How Long Should You Keep Your Make Up?
How many months or years you should hold on to your eye shadows, blushes, lipsticks, and other cosmetics depends on several factors. Among important considerations when deciding time to toss and replace beauty products: type of make up, how it’s been stored, and whether you’ve had an eye infection. Some make up shouldn’t be kept longer than 3 months, but you can hang on to other paints and varnishes for a couple years.
The United States doesn’t have any laws that require cosmetic manufacturers to include expiration dates on their packaging. Guidelines for when to discard make up are usually doled out by people who work within the cosmetics industry. The Food and Drug Administration keeps an eye on cosmetics manufacturers, and they provide some general advice for consumers.
To get maximum longevity from your make up, buy only cosmetics that haven’t been opened. When you get your goodies home, store them in a cool, dry place, away from direct sunlight. Always close the lids tightly after use.
Here are some common cosmetics and the recommended shelf life for each after it has been opened for the first time.
Mascara: Toss your mascara after 3 months. Mascara has the shortest life span of all make up because the risk of transferring bacteria back and forth from your eye into the mascara tube is so great. If your mascara starts to dry out before its 90 days is up, throw it away. Don’t add water or saliva to your mascara to rewet it. Doing so will only increase your chances of getting an eye infection.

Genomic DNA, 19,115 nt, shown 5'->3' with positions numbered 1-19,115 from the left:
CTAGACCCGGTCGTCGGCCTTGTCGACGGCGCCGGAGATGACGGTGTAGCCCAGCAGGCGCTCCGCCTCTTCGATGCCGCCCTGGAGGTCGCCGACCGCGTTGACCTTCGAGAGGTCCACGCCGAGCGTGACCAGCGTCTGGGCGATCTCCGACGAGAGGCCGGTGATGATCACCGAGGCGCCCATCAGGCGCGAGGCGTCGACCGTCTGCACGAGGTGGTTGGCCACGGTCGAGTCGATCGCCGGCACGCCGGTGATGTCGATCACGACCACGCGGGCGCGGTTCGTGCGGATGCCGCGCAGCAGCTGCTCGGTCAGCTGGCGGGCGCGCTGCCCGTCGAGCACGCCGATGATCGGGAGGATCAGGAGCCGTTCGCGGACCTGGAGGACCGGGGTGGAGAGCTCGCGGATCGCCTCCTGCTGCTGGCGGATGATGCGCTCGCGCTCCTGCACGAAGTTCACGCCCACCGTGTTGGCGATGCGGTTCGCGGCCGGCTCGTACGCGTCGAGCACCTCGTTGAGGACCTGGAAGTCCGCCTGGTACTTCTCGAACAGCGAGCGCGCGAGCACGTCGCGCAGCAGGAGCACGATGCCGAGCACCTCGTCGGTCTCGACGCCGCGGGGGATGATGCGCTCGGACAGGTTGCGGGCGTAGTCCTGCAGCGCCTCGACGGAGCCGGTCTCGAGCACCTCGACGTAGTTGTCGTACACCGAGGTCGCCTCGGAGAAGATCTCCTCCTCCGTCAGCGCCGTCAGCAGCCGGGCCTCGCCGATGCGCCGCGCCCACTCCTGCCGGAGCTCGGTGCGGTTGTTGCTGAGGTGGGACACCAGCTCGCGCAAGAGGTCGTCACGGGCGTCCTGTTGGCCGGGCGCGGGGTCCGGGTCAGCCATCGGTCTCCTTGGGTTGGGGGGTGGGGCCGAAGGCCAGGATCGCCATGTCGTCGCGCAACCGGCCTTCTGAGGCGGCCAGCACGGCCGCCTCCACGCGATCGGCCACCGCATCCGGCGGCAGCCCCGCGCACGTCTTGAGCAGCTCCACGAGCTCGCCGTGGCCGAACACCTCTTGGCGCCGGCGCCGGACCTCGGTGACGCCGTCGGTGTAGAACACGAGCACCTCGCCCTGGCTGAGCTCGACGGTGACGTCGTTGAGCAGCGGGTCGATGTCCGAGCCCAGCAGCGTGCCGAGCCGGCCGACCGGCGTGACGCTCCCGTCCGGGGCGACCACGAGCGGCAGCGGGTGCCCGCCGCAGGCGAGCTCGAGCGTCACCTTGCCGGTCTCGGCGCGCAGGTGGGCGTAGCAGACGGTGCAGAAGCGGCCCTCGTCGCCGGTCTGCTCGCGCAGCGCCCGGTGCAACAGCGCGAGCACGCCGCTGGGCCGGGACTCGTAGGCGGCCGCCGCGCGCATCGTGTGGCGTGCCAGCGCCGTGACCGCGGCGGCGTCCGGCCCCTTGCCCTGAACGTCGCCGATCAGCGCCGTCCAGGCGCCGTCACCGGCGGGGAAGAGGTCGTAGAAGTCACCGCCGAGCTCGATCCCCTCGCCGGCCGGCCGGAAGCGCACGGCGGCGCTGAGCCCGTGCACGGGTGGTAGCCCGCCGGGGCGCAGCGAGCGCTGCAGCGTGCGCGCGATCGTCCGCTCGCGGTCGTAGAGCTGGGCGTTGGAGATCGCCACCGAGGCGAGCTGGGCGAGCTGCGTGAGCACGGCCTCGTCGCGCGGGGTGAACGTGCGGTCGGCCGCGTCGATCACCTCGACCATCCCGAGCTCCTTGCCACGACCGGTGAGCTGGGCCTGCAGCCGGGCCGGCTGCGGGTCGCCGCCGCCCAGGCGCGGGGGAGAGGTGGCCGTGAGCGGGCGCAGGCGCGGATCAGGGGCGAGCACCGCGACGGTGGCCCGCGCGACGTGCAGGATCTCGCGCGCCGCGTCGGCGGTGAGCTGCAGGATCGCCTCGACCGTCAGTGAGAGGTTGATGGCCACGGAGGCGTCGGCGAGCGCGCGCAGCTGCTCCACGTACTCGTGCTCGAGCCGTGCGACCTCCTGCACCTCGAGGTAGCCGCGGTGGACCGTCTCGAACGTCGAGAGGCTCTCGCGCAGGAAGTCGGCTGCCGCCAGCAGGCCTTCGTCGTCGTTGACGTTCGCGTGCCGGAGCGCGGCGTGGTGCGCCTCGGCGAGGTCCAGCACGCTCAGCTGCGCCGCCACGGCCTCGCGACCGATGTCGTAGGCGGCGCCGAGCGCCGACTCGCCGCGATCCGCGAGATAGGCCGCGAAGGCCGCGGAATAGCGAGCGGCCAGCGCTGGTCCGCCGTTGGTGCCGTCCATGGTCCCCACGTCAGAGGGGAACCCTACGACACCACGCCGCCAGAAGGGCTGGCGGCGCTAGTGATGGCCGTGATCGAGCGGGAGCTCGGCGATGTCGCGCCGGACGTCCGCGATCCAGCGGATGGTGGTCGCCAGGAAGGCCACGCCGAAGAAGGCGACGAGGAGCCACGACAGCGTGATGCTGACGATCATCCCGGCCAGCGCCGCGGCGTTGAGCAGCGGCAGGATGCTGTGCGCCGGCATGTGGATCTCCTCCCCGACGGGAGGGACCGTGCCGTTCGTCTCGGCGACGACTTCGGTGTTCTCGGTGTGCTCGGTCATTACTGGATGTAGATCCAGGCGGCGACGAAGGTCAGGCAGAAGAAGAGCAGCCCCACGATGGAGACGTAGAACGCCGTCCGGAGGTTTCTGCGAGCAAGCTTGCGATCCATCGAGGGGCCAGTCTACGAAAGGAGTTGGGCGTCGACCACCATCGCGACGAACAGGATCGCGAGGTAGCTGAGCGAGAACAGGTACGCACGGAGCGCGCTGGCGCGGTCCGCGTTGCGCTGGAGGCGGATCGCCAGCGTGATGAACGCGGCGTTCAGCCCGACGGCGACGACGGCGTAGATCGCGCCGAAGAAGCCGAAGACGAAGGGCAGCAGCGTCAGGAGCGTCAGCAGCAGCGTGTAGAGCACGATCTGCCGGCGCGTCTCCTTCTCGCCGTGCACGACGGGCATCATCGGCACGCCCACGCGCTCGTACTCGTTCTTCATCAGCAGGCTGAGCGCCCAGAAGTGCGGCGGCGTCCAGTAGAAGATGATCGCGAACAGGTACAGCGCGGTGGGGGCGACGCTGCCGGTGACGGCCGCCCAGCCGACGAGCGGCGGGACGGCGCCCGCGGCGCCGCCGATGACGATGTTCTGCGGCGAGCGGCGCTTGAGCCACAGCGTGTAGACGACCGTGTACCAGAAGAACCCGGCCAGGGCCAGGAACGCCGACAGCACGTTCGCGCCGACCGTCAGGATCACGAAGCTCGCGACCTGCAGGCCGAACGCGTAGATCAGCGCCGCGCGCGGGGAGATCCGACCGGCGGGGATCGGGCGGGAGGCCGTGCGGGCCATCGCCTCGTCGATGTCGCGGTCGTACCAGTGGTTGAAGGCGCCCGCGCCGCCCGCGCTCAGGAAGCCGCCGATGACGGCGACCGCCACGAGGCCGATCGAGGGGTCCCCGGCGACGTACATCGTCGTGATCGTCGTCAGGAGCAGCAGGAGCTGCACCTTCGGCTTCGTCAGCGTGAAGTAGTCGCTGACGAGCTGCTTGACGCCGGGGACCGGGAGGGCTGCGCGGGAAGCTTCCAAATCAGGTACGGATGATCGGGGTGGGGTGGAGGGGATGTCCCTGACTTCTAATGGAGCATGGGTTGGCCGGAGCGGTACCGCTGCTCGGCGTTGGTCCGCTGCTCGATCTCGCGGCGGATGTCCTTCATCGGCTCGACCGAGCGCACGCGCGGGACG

Eye pencils: Eye pencils can be kept up to 2 years. To make sure you’re using a clean tip, sharpen before each application.
Eye shadows: Keep your applicators clean and your liquid shadows should last 12 months. Powder shadows will keep 2 years.
If you’ve had an eye infection, you’ll need to throw out all the eye make up and applicators you used from the time you developed symptoms. The virus or bacteria that caused the infection has probably taken up residence in your make up, so using those cosmetics again could cause you to develop another infection.
Lipsticks: You can stow your tube lipsticks and your lip pencils for 2 years. As with eye pencils, sharpen your lip pencils before each use.
Blushes and powders: Discard your cream blushes after a year, powder blushes and powders after 2 years.
Think of your make up a bit like you do your food. If it smells weird, develops a film, or has a mold-green tint to it, it’s gone bad and needs to be tossed out.
Foundations and concealers: Moisturizing foundations and stick concealers can hang around for 18 months. A 12-month shelf life applies to both oil-free foundations, which can dry out quickly, and liquid concealers.
Using clean brushes and sponges will help lengthen the life of your cosmetics. Be sure and wash or replace your applicators frequently.
When you open a cosmetic for the first time, write the date on the product. It will help you keep track of how long you’ve had the make up so you’ll know when it’s time to throw it away.